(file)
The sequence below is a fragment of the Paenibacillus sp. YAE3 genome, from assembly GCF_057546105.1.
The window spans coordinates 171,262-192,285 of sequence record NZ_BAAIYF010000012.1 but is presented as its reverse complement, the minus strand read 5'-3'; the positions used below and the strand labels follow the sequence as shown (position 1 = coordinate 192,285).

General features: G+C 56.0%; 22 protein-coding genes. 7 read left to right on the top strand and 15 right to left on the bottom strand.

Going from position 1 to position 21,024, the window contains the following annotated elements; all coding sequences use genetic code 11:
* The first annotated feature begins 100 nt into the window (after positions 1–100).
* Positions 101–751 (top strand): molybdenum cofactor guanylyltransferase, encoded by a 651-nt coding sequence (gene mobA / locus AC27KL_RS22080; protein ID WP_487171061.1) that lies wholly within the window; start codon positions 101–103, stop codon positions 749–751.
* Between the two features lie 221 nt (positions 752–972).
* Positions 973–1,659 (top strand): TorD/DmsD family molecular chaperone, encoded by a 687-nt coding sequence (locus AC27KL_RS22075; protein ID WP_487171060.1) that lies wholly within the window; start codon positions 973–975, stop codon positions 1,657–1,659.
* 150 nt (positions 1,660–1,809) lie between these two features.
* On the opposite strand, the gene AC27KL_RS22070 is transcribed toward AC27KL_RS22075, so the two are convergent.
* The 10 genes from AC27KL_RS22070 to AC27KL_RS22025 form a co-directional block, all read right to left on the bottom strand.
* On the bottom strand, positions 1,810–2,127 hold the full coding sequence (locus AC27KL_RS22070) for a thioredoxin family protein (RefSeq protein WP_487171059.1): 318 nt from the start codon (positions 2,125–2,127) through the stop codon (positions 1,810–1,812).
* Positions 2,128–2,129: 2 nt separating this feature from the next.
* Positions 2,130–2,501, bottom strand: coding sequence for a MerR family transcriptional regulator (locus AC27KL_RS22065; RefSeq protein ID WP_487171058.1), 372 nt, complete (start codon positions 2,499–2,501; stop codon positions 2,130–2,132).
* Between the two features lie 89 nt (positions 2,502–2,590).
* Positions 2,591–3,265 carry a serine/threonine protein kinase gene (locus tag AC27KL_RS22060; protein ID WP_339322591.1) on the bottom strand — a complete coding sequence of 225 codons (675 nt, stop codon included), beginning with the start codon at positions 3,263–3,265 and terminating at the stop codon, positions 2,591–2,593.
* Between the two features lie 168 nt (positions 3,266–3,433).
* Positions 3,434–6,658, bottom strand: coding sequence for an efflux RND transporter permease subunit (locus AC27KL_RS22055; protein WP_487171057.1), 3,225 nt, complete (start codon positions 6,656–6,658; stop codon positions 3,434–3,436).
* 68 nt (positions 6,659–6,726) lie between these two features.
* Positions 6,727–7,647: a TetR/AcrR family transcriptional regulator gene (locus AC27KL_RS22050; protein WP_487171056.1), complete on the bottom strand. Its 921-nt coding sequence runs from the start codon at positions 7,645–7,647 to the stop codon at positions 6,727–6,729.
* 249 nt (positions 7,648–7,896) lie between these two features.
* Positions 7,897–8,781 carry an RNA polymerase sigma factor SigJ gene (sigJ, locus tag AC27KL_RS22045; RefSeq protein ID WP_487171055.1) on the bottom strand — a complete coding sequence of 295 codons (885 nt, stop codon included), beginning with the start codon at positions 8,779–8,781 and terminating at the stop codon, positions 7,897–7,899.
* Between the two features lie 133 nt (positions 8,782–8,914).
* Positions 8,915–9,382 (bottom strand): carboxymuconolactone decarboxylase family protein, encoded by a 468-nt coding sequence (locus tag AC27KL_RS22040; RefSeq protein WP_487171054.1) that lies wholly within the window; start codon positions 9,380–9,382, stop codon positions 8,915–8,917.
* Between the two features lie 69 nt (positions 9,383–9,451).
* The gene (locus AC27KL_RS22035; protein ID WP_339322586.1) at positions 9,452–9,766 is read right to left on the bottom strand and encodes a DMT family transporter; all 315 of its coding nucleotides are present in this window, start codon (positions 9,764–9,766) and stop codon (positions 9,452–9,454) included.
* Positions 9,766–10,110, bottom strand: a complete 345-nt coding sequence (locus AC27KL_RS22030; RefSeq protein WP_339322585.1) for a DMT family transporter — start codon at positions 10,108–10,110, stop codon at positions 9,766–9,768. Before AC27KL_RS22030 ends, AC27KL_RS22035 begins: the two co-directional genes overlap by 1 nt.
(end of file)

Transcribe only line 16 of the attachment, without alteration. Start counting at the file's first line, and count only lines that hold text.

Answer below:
* Positions 2,591–3,265 carry a serine/threonine protein kinase gene (locus tag AC27KL_RS22060; protein ID WP_339322591.1) on the bottom strand — a complete coding sequence of 225 codons (675 nt, stop codon included), beginning with the start codon at positions 3,263–3,265 and terminating at the stop codon, positions 2,591–2,593.